Poolesville residents are paying more for their water after the Board of Commissioners unanimously passed a resolution to raise water rates by 15 percent on May 21.
The revenue from the increase, effective May 30, will go directly to the Water and Wastewater Fund to fill an approximately $100,000 deficit, according to Town Manager Wade Yost.
The deficit in the fund, which pays for all water and wastewater management issues, is due to a rise in costs of salaries, benefits, communications, chemicals and sludge disposal, Yost said.
The commissioners originally proposed a $15 dollar per quarter sewer fee on all properties. But, because of complaints that the fee would be unfair to those who used less water, commissioners changed the fee to a 15 percent increase in rates to proportionally charge for water use, said Commissioner President Paul E. Kuhlman II.
The commissioners will hold a public forum on July 9 to discuss the possibility of adding water rate increases to the budget process. If passed the new procedure would allow the commissioners to increase the water rate up to 2 percent without passing a separate resolution, said Yost.
As an incorporated town, Poolesville is responsible for its own water and sewers. The town relies on groundwater to supply its residents.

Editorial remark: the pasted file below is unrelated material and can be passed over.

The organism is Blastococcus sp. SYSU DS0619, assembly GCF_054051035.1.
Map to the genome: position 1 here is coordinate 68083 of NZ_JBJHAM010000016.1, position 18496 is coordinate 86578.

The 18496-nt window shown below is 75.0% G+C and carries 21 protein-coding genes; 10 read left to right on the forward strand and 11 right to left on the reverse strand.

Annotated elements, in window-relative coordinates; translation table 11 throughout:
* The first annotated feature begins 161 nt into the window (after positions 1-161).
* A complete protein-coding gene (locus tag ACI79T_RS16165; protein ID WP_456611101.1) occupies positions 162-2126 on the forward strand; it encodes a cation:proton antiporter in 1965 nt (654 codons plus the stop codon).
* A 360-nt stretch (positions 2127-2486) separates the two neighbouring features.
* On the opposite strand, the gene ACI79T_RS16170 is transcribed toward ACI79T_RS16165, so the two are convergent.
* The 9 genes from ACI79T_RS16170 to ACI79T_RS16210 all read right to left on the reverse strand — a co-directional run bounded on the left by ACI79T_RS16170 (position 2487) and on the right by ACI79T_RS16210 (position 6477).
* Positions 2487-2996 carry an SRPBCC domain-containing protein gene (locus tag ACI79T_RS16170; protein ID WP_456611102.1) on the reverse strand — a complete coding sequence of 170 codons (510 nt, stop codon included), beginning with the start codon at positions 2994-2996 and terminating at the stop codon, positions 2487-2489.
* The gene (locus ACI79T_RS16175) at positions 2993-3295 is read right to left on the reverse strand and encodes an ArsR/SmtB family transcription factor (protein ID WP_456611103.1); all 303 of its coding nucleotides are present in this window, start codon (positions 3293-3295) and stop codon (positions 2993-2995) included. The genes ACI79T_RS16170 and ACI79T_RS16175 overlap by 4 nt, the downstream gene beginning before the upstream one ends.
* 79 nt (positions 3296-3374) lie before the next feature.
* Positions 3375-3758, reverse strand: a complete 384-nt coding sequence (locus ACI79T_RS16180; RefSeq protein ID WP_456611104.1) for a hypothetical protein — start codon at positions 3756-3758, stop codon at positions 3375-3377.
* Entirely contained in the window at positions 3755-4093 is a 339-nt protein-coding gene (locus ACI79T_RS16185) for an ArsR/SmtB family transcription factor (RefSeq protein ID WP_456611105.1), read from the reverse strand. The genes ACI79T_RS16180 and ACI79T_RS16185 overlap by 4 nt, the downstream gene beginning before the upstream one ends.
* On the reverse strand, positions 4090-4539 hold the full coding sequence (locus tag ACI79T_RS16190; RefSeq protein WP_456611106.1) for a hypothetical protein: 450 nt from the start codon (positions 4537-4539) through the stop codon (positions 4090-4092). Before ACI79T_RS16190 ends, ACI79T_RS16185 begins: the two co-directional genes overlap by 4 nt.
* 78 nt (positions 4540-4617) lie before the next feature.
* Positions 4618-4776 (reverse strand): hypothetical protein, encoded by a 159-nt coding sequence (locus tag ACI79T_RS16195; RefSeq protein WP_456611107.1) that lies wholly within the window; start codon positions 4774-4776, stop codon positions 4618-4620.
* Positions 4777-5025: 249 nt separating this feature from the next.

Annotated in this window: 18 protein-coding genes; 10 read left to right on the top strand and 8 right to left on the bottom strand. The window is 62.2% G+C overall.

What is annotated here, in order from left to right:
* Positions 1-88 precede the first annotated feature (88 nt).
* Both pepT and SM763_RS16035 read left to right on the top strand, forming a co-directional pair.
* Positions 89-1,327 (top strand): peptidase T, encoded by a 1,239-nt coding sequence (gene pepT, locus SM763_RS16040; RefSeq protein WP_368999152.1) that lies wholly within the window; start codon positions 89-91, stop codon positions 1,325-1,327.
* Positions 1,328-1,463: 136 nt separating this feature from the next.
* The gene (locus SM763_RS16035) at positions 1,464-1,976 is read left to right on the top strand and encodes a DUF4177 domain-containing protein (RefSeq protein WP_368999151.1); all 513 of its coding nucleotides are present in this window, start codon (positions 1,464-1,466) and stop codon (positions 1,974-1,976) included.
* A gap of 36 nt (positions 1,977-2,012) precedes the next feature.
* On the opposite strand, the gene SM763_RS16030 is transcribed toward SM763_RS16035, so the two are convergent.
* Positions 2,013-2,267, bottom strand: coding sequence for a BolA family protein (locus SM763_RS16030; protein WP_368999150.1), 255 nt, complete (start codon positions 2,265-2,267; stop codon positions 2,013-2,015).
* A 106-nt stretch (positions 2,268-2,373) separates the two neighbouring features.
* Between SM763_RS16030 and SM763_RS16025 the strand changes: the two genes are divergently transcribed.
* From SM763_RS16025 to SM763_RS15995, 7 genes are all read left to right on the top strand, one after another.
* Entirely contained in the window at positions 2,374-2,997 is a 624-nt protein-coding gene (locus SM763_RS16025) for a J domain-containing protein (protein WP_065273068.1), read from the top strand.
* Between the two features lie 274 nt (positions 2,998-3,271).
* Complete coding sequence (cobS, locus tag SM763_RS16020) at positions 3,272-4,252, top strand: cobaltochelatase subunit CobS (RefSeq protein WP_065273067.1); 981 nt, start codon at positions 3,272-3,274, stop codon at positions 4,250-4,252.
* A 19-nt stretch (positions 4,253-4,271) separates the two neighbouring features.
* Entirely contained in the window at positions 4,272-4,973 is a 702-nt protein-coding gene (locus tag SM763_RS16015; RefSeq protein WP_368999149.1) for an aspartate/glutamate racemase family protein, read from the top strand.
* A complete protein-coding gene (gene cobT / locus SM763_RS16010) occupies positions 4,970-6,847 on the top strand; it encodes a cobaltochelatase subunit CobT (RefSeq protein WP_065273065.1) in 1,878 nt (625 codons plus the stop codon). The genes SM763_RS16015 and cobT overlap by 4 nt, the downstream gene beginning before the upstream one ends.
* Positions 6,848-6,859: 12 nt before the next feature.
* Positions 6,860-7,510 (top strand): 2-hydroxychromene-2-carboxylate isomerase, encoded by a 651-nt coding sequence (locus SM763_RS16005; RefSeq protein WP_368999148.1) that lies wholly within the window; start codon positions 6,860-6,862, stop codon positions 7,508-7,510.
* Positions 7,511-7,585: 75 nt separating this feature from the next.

News about the increase in rates has been met with mixed reaction in the area.
“Clean water is precious and you have to pay for it. Do I want to pay more? No,” said John Sparrow, a Poolesville resident.
Other residents are not as understanding. “I think it sucks,” said John Slalgle, “I don’t think we need it, I’m happy with my water.”
Billy Appleton is not convinced Poolesville is providing quality water. “It’s not clean, there are so many minerals in it,” he said. Appleton blamed the amount of people living in the area and recent development for the minerals in the water.
Poolesville’s most recent water report does not measure minerals; however, it does measure a variety of chemicals and elements, including sodium. Samplings of the water found that sodium levels ranged from 9.3 to 24.3 ppm (parts per million) of sodium depending on which well was sampled. The Environmental Protection Agency recommends that sodium in water levels not exceed 20 ppm.